When the original Xbox video-game console went on sale in 2001, it wasn’t clear why Microsoft, known for staid workplace software, was branching out into fast-paced action games. But Microsoft decided that capitalizing on the popularity of gaming could help the company position itself for the coming wave of home digital entertainment.
“Microsoft saw the writing on the wall,” says David Dennis, a spokesman for Xbox. “It wanted to have a beachhead in the living room.” Ten years later, the Xbox 360 is currently the second best-selling video-game system in the United States, according to market research firm NPD, behind Nintendo’s Wii and beating out Sony’s PlayStation3, and making Microsoft a contender in the fierce battle to serve up entertainment on demand, especially from Internet video services. Analyst firm BCC Research estimates that $144 billion was spent on “digital living room” devices worldwide in 2010, and that this figure will grow to $226 billion by 2015.
In 2000, Microsoft looked like an unlikely competitor to Sony and Nintendo, which had built console gaming into a billion-dollar industry. Although it had dabbled in PC games, its entire business model revolved around Windows, Office, and other software for enterprises. Its hardware division produced mice and some other peripherals, not sophisticated consumer electronics.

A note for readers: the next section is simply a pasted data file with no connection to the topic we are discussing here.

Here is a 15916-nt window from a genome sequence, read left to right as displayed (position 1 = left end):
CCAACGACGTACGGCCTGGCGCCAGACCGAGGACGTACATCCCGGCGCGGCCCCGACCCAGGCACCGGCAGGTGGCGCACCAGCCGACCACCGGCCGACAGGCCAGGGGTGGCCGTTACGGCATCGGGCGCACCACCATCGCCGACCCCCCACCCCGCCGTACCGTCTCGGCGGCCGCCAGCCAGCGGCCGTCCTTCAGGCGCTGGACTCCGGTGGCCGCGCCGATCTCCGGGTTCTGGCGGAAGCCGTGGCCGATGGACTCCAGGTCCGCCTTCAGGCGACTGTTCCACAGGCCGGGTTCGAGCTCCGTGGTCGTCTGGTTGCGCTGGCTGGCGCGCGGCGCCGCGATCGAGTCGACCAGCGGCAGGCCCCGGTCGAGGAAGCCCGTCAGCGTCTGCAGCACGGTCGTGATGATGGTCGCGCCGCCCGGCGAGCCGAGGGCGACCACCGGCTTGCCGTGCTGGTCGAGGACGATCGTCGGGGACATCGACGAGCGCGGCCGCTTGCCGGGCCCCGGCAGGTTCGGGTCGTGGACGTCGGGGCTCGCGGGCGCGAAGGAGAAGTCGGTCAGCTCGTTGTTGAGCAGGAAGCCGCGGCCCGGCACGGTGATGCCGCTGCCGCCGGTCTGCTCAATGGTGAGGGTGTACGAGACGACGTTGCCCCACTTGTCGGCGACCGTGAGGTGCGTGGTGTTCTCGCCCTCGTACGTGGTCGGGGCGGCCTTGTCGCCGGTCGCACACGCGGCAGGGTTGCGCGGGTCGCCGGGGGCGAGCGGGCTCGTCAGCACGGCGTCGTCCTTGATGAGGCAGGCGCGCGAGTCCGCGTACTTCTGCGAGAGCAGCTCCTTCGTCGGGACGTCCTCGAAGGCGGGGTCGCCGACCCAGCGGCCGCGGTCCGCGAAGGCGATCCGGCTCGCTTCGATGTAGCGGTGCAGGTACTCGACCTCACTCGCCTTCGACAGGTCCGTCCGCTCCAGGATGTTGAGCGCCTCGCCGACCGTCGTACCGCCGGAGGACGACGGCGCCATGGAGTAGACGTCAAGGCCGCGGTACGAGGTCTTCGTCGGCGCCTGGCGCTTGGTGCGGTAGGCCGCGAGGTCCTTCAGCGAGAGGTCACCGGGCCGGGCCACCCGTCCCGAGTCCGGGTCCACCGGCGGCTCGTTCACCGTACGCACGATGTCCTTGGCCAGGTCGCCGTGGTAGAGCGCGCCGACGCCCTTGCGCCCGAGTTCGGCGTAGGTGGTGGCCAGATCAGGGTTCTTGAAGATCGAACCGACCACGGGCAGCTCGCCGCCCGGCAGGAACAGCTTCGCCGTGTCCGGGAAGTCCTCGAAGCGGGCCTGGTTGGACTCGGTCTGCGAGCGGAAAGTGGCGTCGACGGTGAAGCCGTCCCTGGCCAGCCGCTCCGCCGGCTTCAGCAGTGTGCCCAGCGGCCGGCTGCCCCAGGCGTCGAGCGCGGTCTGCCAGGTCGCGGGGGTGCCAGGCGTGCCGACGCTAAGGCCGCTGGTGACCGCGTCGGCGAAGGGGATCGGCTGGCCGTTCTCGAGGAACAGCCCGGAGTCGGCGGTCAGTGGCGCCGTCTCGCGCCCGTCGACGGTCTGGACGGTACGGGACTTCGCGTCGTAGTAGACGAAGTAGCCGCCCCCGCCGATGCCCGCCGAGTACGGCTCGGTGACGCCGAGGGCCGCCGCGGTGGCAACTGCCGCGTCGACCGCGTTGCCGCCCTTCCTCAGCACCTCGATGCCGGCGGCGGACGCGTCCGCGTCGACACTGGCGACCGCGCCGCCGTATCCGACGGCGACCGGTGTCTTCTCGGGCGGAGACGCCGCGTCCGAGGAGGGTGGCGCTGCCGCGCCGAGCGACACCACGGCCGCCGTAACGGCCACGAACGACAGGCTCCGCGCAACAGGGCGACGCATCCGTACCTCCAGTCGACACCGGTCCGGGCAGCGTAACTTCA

Still, Microsoft was sitting on nearly $5 billion in cash. It could afford an experiment that even in the best case would be a money loser for years, says Rob Sanfilippo, a former Xbox developer at Microsoft who now is an analyst at Directions on Microsoft, a research firm. (In fact, Microsoft did lose money on the Xbox for the first six years. In total, the divisions that housed the Xbox from 2002 through 2007 lost about $7.5 billion, according to regulatory filings, before posting an operating profit of $426 million in the 2008 fiscal year.) The Xbox was designed to play to Microsoft’s corporate strengths, in particular building tools and support for the programmers who would actually make the games.
Crucially, Microsoft also leveraged its networking experience, adding an Ethernet port to every Xbox as standard. In 2002, the company launched its Internet-based Xbox Live service, which made it easy for people to play against online opponents. This put Microsoft ahead of Sony and Nintendo, which did not make networking a standard feature of their consoles until 2004 in Sony’s case and 2006 in Nintendo’s.